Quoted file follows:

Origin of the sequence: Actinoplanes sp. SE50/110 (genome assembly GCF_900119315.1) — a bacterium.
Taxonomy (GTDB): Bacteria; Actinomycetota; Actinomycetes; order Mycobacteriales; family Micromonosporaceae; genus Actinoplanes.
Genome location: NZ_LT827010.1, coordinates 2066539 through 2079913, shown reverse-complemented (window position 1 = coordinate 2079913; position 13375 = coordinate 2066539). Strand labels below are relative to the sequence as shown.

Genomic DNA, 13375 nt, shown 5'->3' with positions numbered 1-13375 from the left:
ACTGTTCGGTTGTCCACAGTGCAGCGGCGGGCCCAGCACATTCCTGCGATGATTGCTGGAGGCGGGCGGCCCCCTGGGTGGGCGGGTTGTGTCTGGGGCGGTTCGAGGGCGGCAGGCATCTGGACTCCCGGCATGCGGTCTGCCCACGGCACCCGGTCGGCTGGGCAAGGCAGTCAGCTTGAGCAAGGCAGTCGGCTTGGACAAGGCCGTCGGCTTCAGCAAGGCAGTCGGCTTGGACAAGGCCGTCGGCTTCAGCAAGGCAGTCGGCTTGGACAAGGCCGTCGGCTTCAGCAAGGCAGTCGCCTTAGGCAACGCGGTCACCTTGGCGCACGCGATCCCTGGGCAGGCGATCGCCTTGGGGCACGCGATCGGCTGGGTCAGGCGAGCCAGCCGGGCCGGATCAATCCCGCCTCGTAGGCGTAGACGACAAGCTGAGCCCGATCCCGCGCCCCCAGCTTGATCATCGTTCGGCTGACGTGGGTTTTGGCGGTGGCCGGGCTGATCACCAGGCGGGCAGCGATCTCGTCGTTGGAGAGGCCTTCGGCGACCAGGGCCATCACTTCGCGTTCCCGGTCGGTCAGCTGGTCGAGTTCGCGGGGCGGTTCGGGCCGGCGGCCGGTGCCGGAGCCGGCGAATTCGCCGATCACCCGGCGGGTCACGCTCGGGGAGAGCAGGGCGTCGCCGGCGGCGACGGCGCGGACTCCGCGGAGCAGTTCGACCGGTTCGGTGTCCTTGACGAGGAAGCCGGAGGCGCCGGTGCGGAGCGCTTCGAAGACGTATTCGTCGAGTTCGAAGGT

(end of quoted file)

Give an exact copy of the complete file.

Origin of the sequence: Actinoplanes sp. SE50/110 (genome assembly GCF_900119315.1) — a bacterium.
Taxonomy (GTDB): Bacteria; Actinomycetota; Actinomycetes; order Mycobacteriales; family Micromonosporaceae; genus Actinoplanes.
Genome location: NZ_LT827010.1, coordinates 2066539 through 2079913, shown reverse-complemented (window position 1 = coordinate 2079913; position 13375 = coordinate 2066539). Strand labels below are relative to the sequence as shown.

Genomic DNA, 13375 nt, shown 5'->3' with positions numbered 1-13375 from the left:
ACTGTTCGGTTGTCCACAGTGCAGCGGCGGGCCCAGCACATTCCTGCGATGATTGCTGGAGGCGGGCGGCCCCCTGGGTGGGCGGGTTGTGTCTGGGGCGGTTCGAGGGCGGCAGGCATCTGGACTCCCGGCATGCGGTCTGCCCACGGCACCCGGTCGGCTGGGCAAGGCAGTCAGCTTGAGCAAGGCAGTCGGCTTGGACAAGGCCGTCGGCTTCAGCAAGGCAGTCGGCTTGGACAAGGCCGTCGGCTTCAGCAAGGCAGTCGGCTTGGACAAGGCCGTCGGCTTCAGCAAGGCAGTCGCCTTAGGCAACGCGGTCACCTTGGCGCACGCGATCCCTGGGCAGGCGATCGCCTTGGGGCACGCGATCGGCTGGGTCAGGCGAGCCAGCCGGGCCGGATCAATCCCGCCTCGTAGGCGTAGACGACAAGCTGAGCCCGATCCCGCGCCCCCAGCTTGATCATCGTTCGGCTGACGTGGGTTTTGGCGGTGGCCGGGCTGATCACCAGGCGGGCAGCGATCTCGTCGTTGGAGAGGCCTTCGGCGACCAGGGCCATCACTTCGCGTTCCCGGTCGGTCAGCTGGTCGAGTTCGCGGGGCGGTTCGGGCCGGCGGCCGGTGCCGGAGCCGGCGAATTCGCCGATCACCCGGCGGGTCACGCTCGGGGAGAGCAGGGCGTCGCCGGCGGCGACGGCGCGGACTCCGCGGAGCAGTTCGACCGGTTCGGTGTCCTTGACGAGGAAGCCGGAGGCGCCGGTGCGGAGCGCTTCGAAGACGTATTCGTCGAGTTCGAAGGT